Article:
- Misappropriating Amazon’s highly confidential business information. The corrupted employees and contractors also provided consultants and third-party sellers with unauthorized access to Amazon’s highly confidential standard operating procedures and algorithms. These materials provided an unfair competitive benefit to third-party sellers, by giving them coveted insight into the systems that power Amazon’s search engine.
- Circumventing Amazon’s internal limits on third-party accounts. The corrupted employees and contractors conveyed exclusive benefits that circumvented Amazon’s rules and regulations in exchange for bribes.
The six are charged with conspiracy to use a communication facility to commit commercial bribery, conspiracy to access a protected computer without authorization, conspiracy to commit wire fraud, and wire fraud. Conspiracy to use a communication facility in furtherance of commercial bribery, and to gain unauthorized access to a protected computer is punishable by up to five years in prison and a $250,000 fine. Conspiracy to commit wire fraud, and wire fraud, are punishable by up to 20 years in prison and a $250,000 fine.
Updates: Below is an email we recently received from Craig Andrews from Amazon Corporate Communications.
Amazon Supports Department of Justice’s Prosecution of Six Defendants Charged with Fraud, Among Others.
The United States Attorney’s Office for the Western District of Washington today brought charges against six individuals for conspiracy to use a communication facility to commit commercial bribery, conspiracy to access a protected computer without authorization, conspiracy to commit wire fraud, and wire fraud. Amazon supported this lengthy investigation and the defendants were indicted this morning.
You can see the Indictment and related press release here: https://www.justice.gov/usao-wdwa/pr/six-indicted-connection-multi-million-dollar-scheme-bribe-amazon-employees-and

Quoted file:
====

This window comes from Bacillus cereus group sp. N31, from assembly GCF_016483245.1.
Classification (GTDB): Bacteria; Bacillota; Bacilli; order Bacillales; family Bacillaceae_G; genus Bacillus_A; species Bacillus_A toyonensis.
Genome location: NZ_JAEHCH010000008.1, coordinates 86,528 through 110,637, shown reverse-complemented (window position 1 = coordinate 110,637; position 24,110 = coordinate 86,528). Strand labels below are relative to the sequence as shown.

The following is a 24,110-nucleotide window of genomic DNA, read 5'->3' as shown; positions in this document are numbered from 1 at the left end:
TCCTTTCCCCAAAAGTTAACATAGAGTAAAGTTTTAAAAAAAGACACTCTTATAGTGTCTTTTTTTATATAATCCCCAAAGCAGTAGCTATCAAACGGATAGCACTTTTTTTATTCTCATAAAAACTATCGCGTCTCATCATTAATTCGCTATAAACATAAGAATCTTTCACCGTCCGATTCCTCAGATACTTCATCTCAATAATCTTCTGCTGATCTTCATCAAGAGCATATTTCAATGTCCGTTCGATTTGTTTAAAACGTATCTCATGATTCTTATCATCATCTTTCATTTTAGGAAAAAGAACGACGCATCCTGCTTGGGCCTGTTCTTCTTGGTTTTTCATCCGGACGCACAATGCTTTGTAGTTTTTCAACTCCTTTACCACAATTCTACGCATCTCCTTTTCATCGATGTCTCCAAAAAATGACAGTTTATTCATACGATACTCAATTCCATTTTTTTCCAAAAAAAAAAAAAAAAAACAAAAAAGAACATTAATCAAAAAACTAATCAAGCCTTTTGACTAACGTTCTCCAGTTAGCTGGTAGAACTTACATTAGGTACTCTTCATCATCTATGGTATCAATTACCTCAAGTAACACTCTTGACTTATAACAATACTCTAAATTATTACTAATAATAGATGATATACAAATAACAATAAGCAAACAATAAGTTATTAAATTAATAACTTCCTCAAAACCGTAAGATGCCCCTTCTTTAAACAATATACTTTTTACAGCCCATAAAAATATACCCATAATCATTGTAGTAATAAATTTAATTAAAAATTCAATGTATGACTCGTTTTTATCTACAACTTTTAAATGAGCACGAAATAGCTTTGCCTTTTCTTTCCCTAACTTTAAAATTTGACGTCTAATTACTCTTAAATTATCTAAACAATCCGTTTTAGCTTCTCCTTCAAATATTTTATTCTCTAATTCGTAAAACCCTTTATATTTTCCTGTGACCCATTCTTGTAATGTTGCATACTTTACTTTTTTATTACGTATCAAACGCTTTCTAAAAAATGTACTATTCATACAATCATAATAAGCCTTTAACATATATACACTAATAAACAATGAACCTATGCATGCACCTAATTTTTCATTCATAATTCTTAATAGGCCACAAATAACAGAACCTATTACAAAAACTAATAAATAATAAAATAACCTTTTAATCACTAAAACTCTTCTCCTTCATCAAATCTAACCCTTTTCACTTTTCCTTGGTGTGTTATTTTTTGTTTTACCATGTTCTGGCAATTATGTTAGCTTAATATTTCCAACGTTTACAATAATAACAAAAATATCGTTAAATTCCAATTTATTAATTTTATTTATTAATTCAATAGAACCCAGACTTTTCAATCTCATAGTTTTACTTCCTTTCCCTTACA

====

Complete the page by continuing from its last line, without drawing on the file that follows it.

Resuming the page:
Statement from Amazon:
Amazon is grateful to have worked with the United States Attorney’s Office for the Western District of Washington, the Federal Bureau of Investigation, the Internal Revenue Service-Criminal Investigations, and the Department of Justice Office of International Affairs in their thorough pursuit of this case. We work hard to build a great experience for our customers and sellers, and bad actors like those in this case detract from the flourishing community of honest entrepreneurs that make up the vast majority of our sellers.
Amazon has systems in place to detect suspicious behavior by sellers or employees, and teams in place to investigate and stop prohibited activity. We are especially disappointed by the actions of this limited group of now former employees, and appreciate the collaboration and support from law enforcement to bring them and the bad actors they were entwined with to justice.
There is no place for fraud at Amazon and we will continue to pursue all measures to protect our store and hold bad actors accountable.
Amazon has an extensive history of protecting its customers from fraud and abuse: